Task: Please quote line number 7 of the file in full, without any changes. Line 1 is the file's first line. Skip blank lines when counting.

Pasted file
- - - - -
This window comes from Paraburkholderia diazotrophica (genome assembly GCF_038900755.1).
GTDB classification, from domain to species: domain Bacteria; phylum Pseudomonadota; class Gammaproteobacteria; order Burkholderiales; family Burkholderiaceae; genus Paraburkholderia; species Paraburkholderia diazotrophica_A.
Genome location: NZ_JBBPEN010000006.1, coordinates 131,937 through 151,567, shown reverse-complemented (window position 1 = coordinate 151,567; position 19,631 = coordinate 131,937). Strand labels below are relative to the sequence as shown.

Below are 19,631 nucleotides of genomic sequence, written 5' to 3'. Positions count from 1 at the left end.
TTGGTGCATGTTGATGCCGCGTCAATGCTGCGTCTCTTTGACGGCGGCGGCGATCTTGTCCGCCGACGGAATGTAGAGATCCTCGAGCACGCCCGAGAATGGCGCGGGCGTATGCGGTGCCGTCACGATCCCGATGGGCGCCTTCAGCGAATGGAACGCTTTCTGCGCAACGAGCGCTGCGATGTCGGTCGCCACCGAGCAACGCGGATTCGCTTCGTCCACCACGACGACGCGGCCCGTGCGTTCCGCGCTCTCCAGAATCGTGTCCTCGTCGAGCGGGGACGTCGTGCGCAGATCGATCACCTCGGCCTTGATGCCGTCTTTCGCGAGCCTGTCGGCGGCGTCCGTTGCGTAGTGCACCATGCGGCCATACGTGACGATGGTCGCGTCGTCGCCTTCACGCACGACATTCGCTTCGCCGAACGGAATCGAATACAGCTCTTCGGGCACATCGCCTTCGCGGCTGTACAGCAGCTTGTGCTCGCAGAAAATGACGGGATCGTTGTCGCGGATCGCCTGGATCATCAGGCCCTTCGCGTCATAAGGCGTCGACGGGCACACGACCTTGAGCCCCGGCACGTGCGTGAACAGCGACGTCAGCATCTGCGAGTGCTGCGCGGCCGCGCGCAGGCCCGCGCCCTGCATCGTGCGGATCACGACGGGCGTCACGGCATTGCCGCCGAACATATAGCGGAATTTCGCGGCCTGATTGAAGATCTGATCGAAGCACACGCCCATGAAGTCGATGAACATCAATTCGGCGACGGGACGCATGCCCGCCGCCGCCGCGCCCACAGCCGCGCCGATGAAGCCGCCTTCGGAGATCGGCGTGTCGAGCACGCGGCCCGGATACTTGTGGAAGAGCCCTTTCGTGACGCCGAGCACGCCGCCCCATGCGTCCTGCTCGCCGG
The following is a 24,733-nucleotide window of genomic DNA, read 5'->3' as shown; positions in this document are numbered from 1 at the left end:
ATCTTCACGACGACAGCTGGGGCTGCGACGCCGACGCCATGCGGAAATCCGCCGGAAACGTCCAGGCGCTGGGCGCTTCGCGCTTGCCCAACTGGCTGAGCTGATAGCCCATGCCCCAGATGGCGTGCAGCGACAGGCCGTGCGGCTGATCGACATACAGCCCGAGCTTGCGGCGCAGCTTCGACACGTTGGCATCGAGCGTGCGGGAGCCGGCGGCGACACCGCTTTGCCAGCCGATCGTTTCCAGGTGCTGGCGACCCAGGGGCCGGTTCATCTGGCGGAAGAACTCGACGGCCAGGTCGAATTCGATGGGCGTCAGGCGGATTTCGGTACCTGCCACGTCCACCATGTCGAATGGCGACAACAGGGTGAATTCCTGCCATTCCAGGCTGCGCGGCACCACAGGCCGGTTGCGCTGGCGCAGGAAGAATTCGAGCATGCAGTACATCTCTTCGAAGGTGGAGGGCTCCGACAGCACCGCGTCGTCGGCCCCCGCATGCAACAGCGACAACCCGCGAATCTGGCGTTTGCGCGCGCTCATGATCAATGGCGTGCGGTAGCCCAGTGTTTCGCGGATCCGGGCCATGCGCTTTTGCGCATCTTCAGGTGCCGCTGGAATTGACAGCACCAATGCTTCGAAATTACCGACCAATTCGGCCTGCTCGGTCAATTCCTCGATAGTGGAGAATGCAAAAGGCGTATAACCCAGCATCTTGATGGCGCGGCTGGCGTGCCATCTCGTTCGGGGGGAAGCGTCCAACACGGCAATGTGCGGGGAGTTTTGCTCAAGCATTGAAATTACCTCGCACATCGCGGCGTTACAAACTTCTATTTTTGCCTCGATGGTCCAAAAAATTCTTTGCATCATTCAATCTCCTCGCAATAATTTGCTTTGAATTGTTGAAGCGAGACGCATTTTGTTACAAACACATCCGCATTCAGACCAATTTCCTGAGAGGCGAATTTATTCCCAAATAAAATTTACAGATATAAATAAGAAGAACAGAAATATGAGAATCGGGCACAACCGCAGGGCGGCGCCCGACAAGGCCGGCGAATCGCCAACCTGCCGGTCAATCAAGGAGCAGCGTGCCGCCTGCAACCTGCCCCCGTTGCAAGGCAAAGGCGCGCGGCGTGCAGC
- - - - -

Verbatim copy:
ATCTTCACGACGACAGCTGGGGCTGCGACGCCGACGCCATGCGGAAATCCGCCGGAAACGTCCAGGCGCTGGGCGCTTCGCGCTTGCCCAACTGGCTGAGCTGATAGCCCATGCCCCAGATGGCGTGCAGCGACAGGCCGTGCGGCTGATCGACATACAGCCCGAGCTTGCGGCGCAGCTTCGACACGTTGGCATCGAGCGTGCGGGAGCCGGCGGCGACACCGCTTTGCCAGCCGATCGTTTCCAGGTGCTGGCGACCCAGGGGCCGGTTCATCTGGCGGAAGAACTCGACGGCCAGGTCGAATTCGATGGGCGTCAGGCGGATTTCGGTACCTGCCACGTCCACCATGTCGAATGGCGACAACAGGGTGAATTCCTGCCATTCCAGGCTGCGCGGCACCACAGGCCGGTTGCGCTGGCGCAGGAAGAATTCGAGCATGCAGTACATCTCTTCGAAGGTGGAGGGCTCCGACAGCACCGCGTCGTCGGCCCCCGCATGCAACAGCGACAACCCGCGAATCTGGCGTTTGCGCGCGCTCATGATCAATGGCGTGCGGTAGCCCAGTGTTTCGCGGATCCGGGCCATGCGCTTTTGCGCATCTTCAGGTGCCGCTGGAATTGACAGCACCAATGCTTCGAAATTACCGACCAATTCGGCCTGCTCGGTCAATTCCTCGATAGTGGAGAATGCAAAAGGCGTATAACCCAGCATCTTGATGGCGCGGCTGGCGTGCCATCTCGTTCGGGGGGAAGCGTCCAACACGGCAATGTGCGGGGAGTTTTGCTCAAGCATTGAAATTACCTCGCACATCGCGGCGTTACAAACTTCTATTTTTGCCTCGATGGTCCAAAAAATTCTTTGCATCATTCAATCTCCTCGCAATAATTTGCTTTGAATTGTTGAAGCGAGACGCATTTTGTTACAAACACATCCGCATTCAGACCAATTTCCTGAGAGGCGAATTTATTCCCAAATAAAATTTACAGATATAAATAAGAAGAACAGAAATATGAGAATCGGGCACAACCGCAGGGCGGCGCCCGACAAGGCCGGCGAATCGCCAACCTGCCGGTCAATCAAGGAGCAGCGTGCCGCCTGCAACCTGCCCCCGTTGCAAGGCAAAGGCGCGCGGCGTGCAGC